PBS NewsHour full episode, Jan 21, 2020

JUDY WOODRUFF: Good evening. I’m Judy Woodruff. On the “NewsHour” tonight: REP. ADAM SCHIFF (D-CA): The most important question
is the question you must answer today. Will the president and the American people
get a fair trial? JUDY WOODRUFF: The impeachment trial of President
Trump: abuse of power and obstruction of Congress. The Senate opens the next phase of its historic
session. We break down the day’s highlights. Then: A world away from Washington, President
Trump arrives in Davos, Switzerland, touting the U.S. economy and denying the risks of
the climate crisis. Plus: amid a humanitarian catastrophe, a fragile
life for those who survive — heartbreak and hope in Northern Syria. GIRL (through translator): In my village,
I used to play with my friends at school. My friends were killed in an airstrike, and
I survived, then came here. JUDY WOODRUFF: All that and more on tonight’s
“PBS NewsHour.” (BREAK) JUDY WOODRUFF: It has been all impeachment
all afternoon in the United States Senate. The lawmakers have spent hours now debating
the rules that will govern the trial of President Trump. Nick Schifrin begins our coverage. NICK SCHIFRIN: For the first time this century… JOHN ROBERTS, Chief Justice of the U.S. Supreme
Court: You will do impartial justice according to the Constitution and laws, so help you
God? NICK SCHIFRIN: And only the third time in
150 years. MICHAEL STENGER, U.S. Senate Sergeant at Arms:
All persons are commanded to keep silent, on pain of imprisonment. NICK SCHIFRIN: The Senate launched a presidential
impeachment trial. White House counsel Pat Cipollone: PAT CIPOLLONE, White House Counsel: The only
conclusion will be that the president has done absolutely nothing wrong, and that these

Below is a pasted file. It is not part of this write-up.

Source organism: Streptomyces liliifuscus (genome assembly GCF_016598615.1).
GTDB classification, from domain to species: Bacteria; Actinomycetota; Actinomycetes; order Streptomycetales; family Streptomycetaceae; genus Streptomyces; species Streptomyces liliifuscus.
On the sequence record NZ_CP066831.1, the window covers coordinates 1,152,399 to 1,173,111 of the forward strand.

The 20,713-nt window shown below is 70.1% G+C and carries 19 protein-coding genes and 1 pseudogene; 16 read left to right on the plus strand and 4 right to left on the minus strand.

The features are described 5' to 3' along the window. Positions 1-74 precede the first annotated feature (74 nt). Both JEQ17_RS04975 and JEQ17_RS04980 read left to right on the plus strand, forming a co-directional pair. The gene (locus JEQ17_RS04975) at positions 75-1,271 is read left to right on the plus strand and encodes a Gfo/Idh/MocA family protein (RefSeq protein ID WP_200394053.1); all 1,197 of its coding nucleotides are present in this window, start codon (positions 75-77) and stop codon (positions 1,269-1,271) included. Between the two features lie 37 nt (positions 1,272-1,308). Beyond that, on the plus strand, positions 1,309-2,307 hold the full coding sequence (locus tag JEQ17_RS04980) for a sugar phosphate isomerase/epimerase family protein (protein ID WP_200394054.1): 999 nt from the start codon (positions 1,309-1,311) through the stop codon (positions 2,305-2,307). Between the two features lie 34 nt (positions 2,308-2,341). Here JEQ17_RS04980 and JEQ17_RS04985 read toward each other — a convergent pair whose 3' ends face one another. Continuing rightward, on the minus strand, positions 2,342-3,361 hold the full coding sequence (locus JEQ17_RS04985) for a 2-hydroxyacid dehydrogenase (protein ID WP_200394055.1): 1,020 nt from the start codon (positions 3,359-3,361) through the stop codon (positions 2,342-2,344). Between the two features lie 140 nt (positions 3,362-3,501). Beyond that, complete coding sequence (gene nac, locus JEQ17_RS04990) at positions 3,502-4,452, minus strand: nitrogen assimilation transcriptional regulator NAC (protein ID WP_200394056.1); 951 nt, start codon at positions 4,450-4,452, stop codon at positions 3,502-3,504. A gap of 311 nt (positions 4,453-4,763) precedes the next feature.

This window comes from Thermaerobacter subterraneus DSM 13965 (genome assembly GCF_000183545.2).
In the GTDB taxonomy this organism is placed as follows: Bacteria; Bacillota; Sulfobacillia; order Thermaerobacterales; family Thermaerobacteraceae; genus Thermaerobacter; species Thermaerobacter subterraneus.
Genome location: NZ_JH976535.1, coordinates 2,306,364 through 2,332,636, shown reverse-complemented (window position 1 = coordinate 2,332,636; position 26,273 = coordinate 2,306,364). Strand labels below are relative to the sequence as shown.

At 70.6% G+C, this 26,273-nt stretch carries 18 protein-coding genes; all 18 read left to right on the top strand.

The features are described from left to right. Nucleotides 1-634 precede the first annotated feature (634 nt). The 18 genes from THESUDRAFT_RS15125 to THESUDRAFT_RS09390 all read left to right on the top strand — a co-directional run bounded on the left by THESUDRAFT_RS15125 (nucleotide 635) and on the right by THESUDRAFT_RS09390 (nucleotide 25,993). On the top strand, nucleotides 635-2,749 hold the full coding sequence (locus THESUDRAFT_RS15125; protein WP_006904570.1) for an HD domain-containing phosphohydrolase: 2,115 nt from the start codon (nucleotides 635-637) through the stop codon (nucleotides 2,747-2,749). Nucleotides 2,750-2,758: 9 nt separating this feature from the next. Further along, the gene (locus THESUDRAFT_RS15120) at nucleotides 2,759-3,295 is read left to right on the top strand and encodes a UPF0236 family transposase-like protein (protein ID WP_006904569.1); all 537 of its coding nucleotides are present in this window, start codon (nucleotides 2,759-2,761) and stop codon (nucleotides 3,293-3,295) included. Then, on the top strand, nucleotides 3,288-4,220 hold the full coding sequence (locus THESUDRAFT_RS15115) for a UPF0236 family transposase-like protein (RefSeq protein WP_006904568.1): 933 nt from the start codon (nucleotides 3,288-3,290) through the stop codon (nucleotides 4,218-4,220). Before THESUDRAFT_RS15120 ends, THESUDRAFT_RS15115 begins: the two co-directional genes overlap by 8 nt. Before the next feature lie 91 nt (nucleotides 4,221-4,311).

articles of impeachment do not begin to approach the standard required. NICK SCHIFRIN: Lead House manager and House
Intelligence Committee Chairman Adam Schiff: REP. ADAM SCHIFF (D-CA): Conduct that abuses the
power of his office for personal benefit, that undermines our national security, that
invites foreign interference in our democratic process of an election, it is the trifecta
of constitutional misconduct, justifying impeachment. NICK SCHIFRIN: At question, whether President
Trump abused his power by pressuring Ukraine to announce investigations into the 2016 election
and Democratic presidential candidate Joe Biden by withholding nearly $400 million in
military aid that Ukraine needs in its conflict with Russia, and whether President Trump obstructed
Congress by refusing to hand over documents and blocking senior officials from testifying. REP. ADAM SCHIFF: The president places himself
beyond accountability, above the law, cannot be indicted, cannot be impeached. It makes him a monarch, the very evil against
which our Constitution and the balance of powers it carefully laid out was designed
to guard against. NICK SCHIFRIN: Four thousand miles away, President
Trump joined world leaders in Davos at the world’s premiere economic forum. He predicted his exoneration. DONALD TRUMP, President of the United States:
And I’m in Europe today because we’re bringing a lot of other companies into our country
with thousands of jobs, millions of jobs in many cases. So, that whole thing is a total hoax. So, I’m sure it’s going to work out fine. NICK SCHIFRIN: Senators voting on the trial
rules. Originally, Senate Majority Leader Mitch McConnell
wanted each side to present for 24 total hours across two days. Under pressure from some moderate Republicans,
he changed that to 24 total hours across three days. He also allowed the House impeachment investigation